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Younger Dryas (changes)

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The Younger Dryas is a cold period in Europe that lasted roughly from 10,800 BC to 9,500 BC. As a fascinating and somewhat disturbing example of abrupt climate change, it is of great interest to scientists interested in global warming.

Greenland temperatures over the last 18,000 years

Temperatures had been rising since the end of the last glacial period, around 18,000 BC — but around 10,800 BC, in a matter of decades (or perhaps less) the temperature in Europe dropped about 7 °C. Ice cores from Greenland show an even larger drop: about 15 °C. In England it got so cold that glaciers started forming. In the Netherlands, in winter, temperatures regularly fell below -20 °C. Throughout much of Europe trees retreated, replaced by alpine landscapes, and tundra.

The climate was affected as far as Syria, where drought punished the ancient settlement of Abu Hurerya. But the Younger Dryas does not seem to have been a world-wide event (though this has been heavily debated).

This cold spell lasted for about 1300 years. And then, just as suddenly as it began, it ended! Around 9,500 BC, the temperature in Europe bounced back. Ice cores from Greenland show a warming of +10°C within a timescale of just a few years!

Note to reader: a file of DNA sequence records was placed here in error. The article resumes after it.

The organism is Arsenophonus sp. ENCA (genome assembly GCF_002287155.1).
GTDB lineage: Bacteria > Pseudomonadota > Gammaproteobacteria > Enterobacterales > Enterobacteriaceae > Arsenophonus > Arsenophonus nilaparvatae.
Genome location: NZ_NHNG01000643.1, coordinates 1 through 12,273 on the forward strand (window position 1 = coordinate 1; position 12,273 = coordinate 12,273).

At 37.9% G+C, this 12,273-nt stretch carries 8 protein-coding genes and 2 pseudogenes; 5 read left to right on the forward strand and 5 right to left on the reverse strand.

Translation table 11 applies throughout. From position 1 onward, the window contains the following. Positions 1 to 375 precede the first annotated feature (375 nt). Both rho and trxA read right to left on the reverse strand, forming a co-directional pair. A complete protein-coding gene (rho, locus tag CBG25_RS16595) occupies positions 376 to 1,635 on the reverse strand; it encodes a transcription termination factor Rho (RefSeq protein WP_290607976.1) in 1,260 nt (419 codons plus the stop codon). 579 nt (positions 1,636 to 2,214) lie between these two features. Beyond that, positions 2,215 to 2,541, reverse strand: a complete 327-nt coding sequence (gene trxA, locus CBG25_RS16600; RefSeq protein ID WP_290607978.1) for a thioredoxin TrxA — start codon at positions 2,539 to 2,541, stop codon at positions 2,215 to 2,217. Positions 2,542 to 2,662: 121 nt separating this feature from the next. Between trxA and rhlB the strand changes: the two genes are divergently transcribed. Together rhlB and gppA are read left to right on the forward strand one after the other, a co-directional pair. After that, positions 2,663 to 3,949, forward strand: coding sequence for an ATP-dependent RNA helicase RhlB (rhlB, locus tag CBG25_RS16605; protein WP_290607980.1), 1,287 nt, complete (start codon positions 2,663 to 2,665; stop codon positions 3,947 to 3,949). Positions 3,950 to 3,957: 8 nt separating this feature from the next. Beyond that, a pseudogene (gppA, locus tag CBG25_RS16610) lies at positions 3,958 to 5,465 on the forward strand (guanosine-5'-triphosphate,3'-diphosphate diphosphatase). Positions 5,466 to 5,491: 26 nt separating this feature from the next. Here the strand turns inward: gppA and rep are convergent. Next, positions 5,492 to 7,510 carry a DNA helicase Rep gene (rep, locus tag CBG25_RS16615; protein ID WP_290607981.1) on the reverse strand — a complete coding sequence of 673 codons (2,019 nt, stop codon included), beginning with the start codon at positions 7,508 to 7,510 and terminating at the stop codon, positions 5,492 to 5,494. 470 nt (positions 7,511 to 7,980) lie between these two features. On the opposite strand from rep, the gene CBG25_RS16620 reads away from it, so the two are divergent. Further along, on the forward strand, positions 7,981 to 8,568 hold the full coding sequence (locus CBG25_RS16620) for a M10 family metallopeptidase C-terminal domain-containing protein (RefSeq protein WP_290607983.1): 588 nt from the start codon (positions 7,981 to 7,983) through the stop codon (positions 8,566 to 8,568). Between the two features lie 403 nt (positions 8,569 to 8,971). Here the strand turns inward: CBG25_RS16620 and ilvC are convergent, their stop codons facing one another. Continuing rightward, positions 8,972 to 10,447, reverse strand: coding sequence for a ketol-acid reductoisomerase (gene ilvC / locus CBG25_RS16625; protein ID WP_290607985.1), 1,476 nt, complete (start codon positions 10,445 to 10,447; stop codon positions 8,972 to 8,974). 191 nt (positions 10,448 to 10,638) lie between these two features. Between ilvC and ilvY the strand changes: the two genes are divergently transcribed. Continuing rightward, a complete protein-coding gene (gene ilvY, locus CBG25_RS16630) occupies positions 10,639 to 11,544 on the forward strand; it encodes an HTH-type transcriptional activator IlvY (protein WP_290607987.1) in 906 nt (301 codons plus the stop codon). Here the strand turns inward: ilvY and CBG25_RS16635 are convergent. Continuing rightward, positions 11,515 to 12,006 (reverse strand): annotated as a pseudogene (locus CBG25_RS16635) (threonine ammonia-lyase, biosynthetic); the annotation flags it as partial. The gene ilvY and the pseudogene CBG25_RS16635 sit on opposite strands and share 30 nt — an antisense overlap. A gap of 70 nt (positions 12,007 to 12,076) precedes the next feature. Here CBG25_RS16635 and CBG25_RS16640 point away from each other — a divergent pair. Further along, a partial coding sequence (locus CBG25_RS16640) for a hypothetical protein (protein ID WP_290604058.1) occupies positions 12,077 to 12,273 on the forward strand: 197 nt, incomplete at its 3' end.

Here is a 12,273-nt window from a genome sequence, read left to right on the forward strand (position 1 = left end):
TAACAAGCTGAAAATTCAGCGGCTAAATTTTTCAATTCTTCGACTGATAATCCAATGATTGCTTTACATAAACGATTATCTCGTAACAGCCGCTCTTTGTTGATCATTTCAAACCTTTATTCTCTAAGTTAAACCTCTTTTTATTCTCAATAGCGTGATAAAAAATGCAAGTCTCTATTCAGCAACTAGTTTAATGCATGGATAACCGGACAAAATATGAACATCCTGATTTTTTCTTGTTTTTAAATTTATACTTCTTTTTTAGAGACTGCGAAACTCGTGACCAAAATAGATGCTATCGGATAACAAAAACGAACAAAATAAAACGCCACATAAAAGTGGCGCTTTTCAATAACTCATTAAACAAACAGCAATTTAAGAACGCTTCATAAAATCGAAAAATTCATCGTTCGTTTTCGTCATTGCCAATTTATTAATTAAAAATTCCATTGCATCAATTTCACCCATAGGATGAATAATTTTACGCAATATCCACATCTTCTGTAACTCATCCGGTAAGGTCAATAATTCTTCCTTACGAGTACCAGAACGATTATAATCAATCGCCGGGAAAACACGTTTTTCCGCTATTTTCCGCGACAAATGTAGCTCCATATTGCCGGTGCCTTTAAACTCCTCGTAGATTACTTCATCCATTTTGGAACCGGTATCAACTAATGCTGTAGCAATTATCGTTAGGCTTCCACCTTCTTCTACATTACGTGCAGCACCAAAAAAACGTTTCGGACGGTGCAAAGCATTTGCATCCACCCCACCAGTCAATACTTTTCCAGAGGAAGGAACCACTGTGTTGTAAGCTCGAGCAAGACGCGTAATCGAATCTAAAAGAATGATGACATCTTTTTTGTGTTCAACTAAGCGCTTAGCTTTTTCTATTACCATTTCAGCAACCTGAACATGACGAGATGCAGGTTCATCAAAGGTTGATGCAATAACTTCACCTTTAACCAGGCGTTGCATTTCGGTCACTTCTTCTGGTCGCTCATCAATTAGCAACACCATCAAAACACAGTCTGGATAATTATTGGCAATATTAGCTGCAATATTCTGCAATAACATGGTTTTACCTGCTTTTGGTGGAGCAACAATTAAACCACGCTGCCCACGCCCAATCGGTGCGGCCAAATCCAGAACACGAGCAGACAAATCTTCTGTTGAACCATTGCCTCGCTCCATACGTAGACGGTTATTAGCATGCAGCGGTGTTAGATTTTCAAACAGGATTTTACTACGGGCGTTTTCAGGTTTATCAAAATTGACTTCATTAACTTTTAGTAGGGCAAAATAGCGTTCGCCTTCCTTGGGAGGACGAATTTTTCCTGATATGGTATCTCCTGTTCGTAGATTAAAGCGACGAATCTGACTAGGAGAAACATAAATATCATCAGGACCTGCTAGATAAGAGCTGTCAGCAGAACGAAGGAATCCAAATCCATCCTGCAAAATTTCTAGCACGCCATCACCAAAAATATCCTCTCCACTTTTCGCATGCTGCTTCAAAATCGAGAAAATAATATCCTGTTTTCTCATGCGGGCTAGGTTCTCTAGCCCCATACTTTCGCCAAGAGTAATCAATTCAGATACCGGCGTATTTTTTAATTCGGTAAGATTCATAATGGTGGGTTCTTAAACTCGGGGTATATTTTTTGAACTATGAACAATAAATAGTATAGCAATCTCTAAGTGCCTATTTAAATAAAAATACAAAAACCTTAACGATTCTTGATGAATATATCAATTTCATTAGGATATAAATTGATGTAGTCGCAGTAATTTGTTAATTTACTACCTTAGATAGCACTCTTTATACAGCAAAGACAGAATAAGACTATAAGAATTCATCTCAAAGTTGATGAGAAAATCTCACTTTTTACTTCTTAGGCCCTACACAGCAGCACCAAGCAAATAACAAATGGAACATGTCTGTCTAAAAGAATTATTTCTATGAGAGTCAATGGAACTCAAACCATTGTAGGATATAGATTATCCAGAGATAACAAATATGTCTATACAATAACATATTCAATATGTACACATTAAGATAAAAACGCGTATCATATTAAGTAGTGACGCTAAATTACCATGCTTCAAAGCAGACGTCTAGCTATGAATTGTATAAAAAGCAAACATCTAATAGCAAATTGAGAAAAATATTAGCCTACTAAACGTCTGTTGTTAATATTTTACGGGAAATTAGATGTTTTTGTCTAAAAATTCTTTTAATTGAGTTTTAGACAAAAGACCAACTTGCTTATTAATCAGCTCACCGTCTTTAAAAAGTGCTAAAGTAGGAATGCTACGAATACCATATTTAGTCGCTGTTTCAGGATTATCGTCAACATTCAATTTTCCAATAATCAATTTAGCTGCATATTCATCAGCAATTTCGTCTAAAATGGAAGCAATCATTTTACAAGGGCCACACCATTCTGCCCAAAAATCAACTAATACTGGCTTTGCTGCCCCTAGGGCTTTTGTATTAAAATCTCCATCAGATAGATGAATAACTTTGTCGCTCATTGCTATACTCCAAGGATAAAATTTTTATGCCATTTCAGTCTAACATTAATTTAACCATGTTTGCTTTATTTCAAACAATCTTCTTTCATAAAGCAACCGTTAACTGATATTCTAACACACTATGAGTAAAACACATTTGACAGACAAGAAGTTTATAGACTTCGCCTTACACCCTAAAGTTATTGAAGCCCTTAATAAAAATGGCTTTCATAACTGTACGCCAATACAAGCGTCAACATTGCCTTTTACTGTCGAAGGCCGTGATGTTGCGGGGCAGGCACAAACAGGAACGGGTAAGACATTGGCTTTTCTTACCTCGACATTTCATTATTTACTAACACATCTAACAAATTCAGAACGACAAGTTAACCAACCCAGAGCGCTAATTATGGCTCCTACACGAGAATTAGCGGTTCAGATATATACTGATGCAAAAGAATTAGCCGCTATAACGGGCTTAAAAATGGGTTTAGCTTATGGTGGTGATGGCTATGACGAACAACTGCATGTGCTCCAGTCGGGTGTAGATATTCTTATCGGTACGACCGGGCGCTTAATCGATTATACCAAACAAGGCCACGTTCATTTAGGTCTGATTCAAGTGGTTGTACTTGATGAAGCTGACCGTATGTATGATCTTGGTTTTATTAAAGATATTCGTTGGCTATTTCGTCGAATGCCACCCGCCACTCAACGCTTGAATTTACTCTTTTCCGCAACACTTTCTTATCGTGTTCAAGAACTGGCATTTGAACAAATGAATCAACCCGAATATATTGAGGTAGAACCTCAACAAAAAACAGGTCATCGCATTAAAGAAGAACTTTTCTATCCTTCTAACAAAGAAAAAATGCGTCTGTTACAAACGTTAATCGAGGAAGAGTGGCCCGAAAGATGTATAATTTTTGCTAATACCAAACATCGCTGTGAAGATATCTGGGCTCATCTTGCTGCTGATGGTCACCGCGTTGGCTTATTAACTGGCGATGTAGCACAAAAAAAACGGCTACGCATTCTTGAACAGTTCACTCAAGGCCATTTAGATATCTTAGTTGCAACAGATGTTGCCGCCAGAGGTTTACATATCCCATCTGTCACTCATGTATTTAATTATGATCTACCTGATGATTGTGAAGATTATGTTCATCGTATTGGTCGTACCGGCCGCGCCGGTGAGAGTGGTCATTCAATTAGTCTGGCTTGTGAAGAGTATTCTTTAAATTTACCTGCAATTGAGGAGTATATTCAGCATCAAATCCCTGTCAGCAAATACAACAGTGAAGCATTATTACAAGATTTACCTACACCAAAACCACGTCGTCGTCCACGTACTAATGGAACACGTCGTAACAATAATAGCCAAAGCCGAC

The most popular theory of the Younger Dryas is that a huge lake in North America formed by glacial meltwater, Lake Agassiz, burst its bank, and in a massive torrent lasting for years, the water from this lake rushed out to the Labrador Sea. By floating atop the denser salt water, this fresh water blocked a major current that flows in the Atlantic: the Atlantic Meridional Overturning Circulation. This current brings warm water north and helps keep northern Europe warm. So, northern Europe was plunged into a deep freeze.


The temperature chart at the top of the page is based on Greenland ice cores. It is taken from:

  • Richard B. Alley, The Two-Mile Time Machine: Ice Cores, Abrupt Climate Change, and our Future, Princeton U. Press, Princeton, 2002.

This paper gives evidence for an abrupt 10-degree warming at the end of the Younger Dryas:

category: climate